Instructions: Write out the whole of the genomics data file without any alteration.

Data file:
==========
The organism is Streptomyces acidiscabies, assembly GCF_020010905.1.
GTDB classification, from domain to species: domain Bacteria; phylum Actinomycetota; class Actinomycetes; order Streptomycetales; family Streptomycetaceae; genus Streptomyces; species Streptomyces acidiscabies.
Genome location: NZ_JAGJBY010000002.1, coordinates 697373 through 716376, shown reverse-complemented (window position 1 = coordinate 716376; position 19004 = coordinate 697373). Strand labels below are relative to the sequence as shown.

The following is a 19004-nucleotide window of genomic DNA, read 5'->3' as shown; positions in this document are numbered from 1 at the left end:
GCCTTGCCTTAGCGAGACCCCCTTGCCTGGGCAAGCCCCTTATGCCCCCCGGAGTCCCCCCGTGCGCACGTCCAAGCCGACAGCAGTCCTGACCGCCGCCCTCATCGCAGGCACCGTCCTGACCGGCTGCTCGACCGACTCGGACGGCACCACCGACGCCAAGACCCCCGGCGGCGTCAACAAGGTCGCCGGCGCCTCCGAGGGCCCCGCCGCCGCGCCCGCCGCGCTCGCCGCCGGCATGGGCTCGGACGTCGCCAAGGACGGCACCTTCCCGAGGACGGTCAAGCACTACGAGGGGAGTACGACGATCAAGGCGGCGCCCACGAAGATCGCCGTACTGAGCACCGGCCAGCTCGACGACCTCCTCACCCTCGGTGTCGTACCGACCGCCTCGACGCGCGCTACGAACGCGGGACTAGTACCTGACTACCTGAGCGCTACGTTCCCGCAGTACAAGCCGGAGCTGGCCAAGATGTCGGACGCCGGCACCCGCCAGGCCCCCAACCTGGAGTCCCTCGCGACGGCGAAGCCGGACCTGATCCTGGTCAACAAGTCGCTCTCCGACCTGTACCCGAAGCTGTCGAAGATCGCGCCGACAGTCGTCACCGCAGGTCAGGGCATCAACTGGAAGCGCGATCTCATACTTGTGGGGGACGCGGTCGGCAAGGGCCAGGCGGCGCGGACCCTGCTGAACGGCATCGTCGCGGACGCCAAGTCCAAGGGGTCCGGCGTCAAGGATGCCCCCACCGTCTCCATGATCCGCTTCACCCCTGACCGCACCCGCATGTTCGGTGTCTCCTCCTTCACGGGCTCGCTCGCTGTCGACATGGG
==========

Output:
The organism is Streptomyces acidiscabies, assembly GCF_020010905.1.
GTDB classification, from domain to species: domain Bacteria; phylum Actinomycetota; class Actinomycetes; order Streptomycetales; family Streptomycetaceae; genus Streptomyces; species Streptomyces acidiscabies.
Genome location: NZ_JAGJBY010000002.1, coordinates 697373 through 716376, shown reverse-complemented (window position 1 = coordinate 716376; position 19004 = coordinate 697373). Strand labels below are relative to the sequence as shown.

The following is a 19004-nucleotide window of genomic DNA, read 5'->3' as shown; positions in this document are numbered from 1 at the left end:
GCCTTGCCTTAGCGAGACCCCCTTGCCTGGGCAAGCCCCTTATGCCCCCCGGAGTCCCCCCGTGCGCACGTCCAAGCCGACAGCAGTCCTGACCGCCGCCCTCATCGCAGGCACCGTCCTGACCGGCTGCTCGACCGACTCGGACGGCACCACCGACGCCAAGACCCCCGGCGGCGTCAACAAGGTCGCCGGCGCCTCCGAGGGCCCCGCCGCCGCGCCCGCCGCGCTCGCCGCCGGCATGGGCTCGGACGTCGCCAAGGACGGCACCTTCCCGAGGACGGTCAAGCACTACGAGGGGAGTACGACGATCAAGGCGGCGCCCACGAAGATCGCCGTACTGAGCACCGGCCAGCTCGACGACCTCCTCACCCTCGGTGTCGTACCGACCGCCTCGACGCGCGCTACGAACGCGGGACTAGTACCTGACTACCTGAGCGCTACGTTCCCGCAGTACAAGCCGGAGCTGGCCAAGATGTCGGACGCCGGCACCCGCCAGGCCCCCAACCTGGAGTCCCTCGCGACGGCGAAGCCGGACCTGATCCTGGTCAACAAGTCGCTCTCCGACCTGTACCCGAAGCTGTCGAAGATCGCGCCGACAGTCGTCACCGCAGGTCAGGGCATCAACTGGAAGCGCGATCTCATACTTGTGGGGGACGCGGTCGGCAAGGGCCAGGCGGCGCGGACCCTGCTGAACGGCATCGTCGCGGACGCCAAGTCCAAGGGGTCCGGCGTCAAGGATGCCCCCACCGTCTCCATGATCCGCTTCACCCCTGACCGCACCCGCATGTTCGGTGTCTCCTCCTTCACGGGCTCGCTCGCTGTCGACATGGG